Besides running a brick & mortar music store in downtown Montpelier and having an online business www.guitarsam.com Kevin builds a very fair ukulele in his spare time in his basement shop selling them under the name of Kepasa Ukuleles He too owns a Pohaku ukulele which wasn’t too shabby either. Kevin joined us a few days later down in Boston where Craig Robertson hosted another Ukulele Noir event at Johnny D’s in Somerville, Massachusetts.
Just outside Boston is where my dad and brother live. My wife Lyn flew in to join us for a week.
At the Ukulele Noir show Greg Hawkes the keyboard player for the 70’s band the Cars performed on ukulele as well as Craig Roberson, jazz ukulele player Mark Occhionero and the Lowell, Massachusets band Melvern Taylor and the Fabulous Meltones. Greg Hawkes and Craig Robertson both have new CD releases out of their ukulele music available on CD baby.
From Boston I went down to Manhattan for the weekend, took in a few city sights, went to the MOMA where I hadn’t realized that Andy Warhol offered so many brands of Campbells Soup. I was also inspired by a guitar-like sculpture of Picasso’s. I imagine you’ll be seeing a ukulele version of this coming out of the Pohaku studio soon.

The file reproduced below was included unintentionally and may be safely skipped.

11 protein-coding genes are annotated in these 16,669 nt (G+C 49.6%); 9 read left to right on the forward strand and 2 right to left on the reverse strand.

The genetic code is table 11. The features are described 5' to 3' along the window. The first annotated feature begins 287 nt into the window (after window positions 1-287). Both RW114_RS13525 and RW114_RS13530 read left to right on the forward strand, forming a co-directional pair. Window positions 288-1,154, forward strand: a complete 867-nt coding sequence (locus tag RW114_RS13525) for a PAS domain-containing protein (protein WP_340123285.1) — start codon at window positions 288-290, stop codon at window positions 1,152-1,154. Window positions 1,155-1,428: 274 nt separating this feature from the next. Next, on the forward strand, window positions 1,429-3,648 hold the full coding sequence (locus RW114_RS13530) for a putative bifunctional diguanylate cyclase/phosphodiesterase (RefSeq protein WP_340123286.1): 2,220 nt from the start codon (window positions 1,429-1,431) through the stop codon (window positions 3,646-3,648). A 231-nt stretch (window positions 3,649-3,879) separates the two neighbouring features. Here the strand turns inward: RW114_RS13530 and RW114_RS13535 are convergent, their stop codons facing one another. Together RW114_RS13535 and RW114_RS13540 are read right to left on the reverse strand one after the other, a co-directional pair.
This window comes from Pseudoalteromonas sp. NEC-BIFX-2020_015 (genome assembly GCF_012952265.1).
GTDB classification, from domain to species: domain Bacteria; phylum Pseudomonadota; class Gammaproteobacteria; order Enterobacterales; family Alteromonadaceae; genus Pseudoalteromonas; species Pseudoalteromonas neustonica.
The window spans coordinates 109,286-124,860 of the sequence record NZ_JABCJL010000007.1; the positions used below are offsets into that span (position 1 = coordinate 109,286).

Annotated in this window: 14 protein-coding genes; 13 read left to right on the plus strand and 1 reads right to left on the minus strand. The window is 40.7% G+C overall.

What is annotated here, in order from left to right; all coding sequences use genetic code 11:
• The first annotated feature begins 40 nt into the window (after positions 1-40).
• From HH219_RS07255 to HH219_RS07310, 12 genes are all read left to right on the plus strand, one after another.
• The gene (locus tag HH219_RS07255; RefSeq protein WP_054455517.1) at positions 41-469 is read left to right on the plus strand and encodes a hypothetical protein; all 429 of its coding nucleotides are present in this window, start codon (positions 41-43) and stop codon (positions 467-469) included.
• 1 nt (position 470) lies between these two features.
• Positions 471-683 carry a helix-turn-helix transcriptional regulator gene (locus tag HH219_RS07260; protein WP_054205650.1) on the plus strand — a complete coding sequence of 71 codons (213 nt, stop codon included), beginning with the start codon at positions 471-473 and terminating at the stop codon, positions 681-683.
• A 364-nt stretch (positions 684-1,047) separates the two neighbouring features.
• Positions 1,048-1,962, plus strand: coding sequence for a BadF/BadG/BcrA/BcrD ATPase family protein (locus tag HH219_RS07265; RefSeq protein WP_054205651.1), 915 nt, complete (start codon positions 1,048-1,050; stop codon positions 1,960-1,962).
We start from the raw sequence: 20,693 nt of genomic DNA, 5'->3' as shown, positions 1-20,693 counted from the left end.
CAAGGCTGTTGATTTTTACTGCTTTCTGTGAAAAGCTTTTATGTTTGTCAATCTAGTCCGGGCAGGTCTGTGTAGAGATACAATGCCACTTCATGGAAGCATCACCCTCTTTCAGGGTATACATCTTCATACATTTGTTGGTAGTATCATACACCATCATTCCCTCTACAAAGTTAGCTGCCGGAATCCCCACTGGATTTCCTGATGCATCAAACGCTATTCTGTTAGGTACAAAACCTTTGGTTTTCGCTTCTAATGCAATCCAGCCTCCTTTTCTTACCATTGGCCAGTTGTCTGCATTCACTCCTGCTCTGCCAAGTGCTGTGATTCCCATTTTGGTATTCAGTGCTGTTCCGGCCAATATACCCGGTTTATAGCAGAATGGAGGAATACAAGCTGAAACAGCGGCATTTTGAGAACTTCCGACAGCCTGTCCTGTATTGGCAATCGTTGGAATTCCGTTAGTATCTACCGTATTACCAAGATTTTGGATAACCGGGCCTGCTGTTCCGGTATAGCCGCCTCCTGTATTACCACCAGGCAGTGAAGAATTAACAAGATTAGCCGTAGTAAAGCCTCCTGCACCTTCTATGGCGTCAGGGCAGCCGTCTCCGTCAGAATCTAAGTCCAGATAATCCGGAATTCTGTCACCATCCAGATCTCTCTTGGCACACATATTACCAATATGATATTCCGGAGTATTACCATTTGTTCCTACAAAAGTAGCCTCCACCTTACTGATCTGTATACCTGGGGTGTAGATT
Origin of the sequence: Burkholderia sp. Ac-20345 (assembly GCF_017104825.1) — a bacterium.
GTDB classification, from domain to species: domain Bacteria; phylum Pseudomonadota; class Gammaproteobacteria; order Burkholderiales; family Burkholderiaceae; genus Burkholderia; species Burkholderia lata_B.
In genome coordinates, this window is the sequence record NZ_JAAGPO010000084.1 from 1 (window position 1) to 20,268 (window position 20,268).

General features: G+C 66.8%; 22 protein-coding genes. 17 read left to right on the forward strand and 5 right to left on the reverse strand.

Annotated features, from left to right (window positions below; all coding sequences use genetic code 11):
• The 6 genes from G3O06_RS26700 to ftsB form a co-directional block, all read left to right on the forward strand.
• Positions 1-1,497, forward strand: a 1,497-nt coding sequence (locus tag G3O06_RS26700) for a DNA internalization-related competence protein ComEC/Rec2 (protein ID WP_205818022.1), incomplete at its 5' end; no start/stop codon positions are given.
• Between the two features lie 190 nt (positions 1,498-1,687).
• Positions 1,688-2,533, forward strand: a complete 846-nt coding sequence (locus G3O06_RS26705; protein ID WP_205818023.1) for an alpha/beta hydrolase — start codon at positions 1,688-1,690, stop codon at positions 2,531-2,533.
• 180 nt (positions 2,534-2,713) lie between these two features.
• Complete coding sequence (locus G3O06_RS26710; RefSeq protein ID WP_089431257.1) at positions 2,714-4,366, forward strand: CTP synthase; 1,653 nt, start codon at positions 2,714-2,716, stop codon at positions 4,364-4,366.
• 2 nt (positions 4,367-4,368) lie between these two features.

I had brunch in Brooklyn with Bliss Blood and a handful of her friends
Later that day I got to see Bliss and the Moonlighters perform in Brooklyn. They had just returned from a German tour and they also have a release out on their new label, World Sound Records .
And wouldn’t you know it, my latest fave performer Hot Time Harv was in the audience at the show. We met up, he sang me a few songs and we had some good laughs together. Check out his latest release, Hot Time Harves Roller Coaster of Thrills.
From NYC I headed a little further south and stayed overnight in Annapolis Md. with a cousin who lives and fishes on Chesapeake Bay before visiting with another ukulele maker, who also lives in Annapolis on the bay.
I stopped in on David Means and talked ukulele shop with him for a bit. He has his nice set up in his basement and David makes some really fine instruments. See them at Glyph Ukulele.com.
Staying in DC with cousin Jay I visited the new(ish) Smithsonian Air & Space museum out by Dulles Airport which is the Stephen F. Udvar-Hazy Center
I spent a couple of days playing tourist down around the mall in our nation’s capitol. The Smithsonian American Folk Art Museum is always one of my favorites and we found some pretty giant exhibits at the Smithsonian’s Hirshhorn gallery too.